One of the exciting things about collecting New Zealand glass is the opportunity to make a new discovery, new to me at least. In December 2010 a trader on TradeMe offered this piece with the description 'Karen Hope perfume bottle with removable stopper, signed and dated by artist, app. 8cm high, modern design in shape and size, is in perfect condition white swirl line rotating the glass with a yellow translucent inner set glass.'
I knew from my archival research that Karen had exhibited at Masterworks in Auckland in 1990 and at an exhibition in Wellington in 1991. I had never seen any of her work, and beyond those mentions I knew nothing of Karen Hope, but it looked like a good piece. I paid the 'Buy Now' price. It is signed 'Karen Hope '90', as well as having a paper label with 'Karen Hope' in ink.
The vendor wasn't able to tell me anything, but Google produced a mention in Anthony Genet's (FlameDaisy) biography on the Thornton Gallery website of a highlight in his learning having come from a workshop with Karen Hope (among others). That set off a trail of enquiries to Anthony, Tony Kuepfer and Lyndsay Patterson, who were as always very helpful. Lyndsay made enquiries of Nigel Jones at the Wanganui Glass School as well. Glass people are always helpful and friendly in my experience.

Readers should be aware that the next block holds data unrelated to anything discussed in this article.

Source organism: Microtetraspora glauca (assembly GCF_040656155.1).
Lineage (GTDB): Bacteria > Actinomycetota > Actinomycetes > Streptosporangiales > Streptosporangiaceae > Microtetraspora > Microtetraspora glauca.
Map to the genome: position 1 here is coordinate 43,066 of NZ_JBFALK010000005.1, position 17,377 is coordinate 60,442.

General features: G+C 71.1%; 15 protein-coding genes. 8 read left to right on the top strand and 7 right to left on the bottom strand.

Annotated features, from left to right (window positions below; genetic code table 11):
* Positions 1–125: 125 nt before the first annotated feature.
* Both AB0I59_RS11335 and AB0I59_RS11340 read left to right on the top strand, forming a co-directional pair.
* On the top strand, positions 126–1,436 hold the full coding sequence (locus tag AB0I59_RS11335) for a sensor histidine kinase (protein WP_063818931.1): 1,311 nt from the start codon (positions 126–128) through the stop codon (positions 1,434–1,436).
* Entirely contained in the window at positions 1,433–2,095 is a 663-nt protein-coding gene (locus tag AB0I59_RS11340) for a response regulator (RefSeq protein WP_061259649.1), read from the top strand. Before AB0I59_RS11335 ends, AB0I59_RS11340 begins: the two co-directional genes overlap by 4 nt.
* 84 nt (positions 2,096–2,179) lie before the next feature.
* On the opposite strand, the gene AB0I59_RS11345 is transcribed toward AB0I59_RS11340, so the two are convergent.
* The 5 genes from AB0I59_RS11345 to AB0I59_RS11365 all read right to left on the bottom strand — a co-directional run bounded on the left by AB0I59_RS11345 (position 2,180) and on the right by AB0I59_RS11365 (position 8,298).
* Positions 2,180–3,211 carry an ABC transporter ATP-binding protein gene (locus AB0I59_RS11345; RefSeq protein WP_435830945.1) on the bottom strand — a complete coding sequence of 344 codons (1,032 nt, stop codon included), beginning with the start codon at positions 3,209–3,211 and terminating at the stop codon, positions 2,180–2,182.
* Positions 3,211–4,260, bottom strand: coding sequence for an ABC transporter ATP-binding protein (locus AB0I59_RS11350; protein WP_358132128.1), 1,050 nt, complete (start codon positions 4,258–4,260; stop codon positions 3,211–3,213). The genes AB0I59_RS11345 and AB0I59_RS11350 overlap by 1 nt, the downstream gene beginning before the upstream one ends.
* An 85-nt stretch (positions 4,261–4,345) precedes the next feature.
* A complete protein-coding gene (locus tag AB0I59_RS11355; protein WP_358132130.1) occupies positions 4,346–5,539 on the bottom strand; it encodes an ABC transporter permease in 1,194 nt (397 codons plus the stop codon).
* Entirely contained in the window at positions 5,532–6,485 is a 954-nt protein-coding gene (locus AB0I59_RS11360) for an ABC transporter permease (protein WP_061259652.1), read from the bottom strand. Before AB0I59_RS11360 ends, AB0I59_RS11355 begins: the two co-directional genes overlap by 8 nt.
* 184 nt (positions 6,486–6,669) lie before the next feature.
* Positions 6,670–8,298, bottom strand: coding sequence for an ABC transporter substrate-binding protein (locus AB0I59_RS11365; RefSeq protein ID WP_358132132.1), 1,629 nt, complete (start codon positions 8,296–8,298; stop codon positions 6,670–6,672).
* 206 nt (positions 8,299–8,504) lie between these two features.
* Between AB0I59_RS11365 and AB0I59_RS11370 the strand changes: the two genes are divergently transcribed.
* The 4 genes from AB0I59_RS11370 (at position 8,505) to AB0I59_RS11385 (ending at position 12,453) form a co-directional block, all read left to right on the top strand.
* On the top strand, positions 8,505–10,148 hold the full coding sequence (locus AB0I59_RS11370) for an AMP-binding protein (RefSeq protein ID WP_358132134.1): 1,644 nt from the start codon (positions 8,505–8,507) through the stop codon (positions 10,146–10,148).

The Charlotte Museum Trust has two of Karen's (or is it Kharen's?) s pieces- you can see them at http://www.nzmuseums.co.nz/esearch/object?a=3024&q=Kharen+Hope. The piece shown here is a portrait of her grandmother who wanted to be a doctor but was not allowed, and so she married a doctor as the only way to do it.
Maybe I'll get to meet Karen some time and find out about her directly, but what I have established is that she was a student at Whanganui under Tony Kuepfer in the late 1980s. She went to England and spent some time improving her glass skills there, then returned to Whanganui about 1992, when she became a tutor at the former Wanganui Regional Community Polytechnic School of Glass. Sadly, about 1996 she developed repetitive strain injury and had to give up making glass. She sold Lyndsay Patterson some of the glass making tools she had bought in England - they were made by Ivan Smith, a specialist toolmaker for glass, and Lindsay treasures and uses them still.
I'll be keen to see more of Karen's work, or to find out more about her career in glass, so if you can help, please let me know.